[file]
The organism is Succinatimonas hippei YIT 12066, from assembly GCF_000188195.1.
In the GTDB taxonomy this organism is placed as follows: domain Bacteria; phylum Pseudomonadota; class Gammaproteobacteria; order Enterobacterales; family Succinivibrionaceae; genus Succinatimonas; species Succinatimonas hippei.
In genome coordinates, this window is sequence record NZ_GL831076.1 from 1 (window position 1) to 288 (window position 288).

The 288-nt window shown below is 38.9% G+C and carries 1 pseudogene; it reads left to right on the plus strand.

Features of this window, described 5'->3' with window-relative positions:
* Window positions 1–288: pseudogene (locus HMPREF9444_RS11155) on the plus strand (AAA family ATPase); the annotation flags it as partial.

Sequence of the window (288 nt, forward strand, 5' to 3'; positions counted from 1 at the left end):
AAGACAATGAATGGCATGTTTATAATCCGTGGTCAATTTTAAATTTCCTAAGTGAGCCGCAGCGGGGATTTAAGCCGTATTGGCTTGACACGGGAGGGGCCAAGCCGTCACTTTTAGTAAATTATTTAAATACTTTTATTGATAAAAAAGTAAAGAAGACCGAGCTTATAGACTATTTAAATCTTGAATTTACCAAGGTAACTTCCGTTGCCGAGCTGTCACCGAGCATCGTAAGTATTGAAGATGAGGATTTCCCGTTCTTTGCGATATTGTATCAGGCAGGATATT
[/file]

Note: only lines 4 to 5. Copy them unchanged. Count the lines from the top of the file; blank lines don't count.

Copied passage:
The 288-nt window shown below is 38.9% G+C and carries 1 pseudogene; it reads left to right on the plus strand.

Features of this window, described 5'->3' with window-relative positions: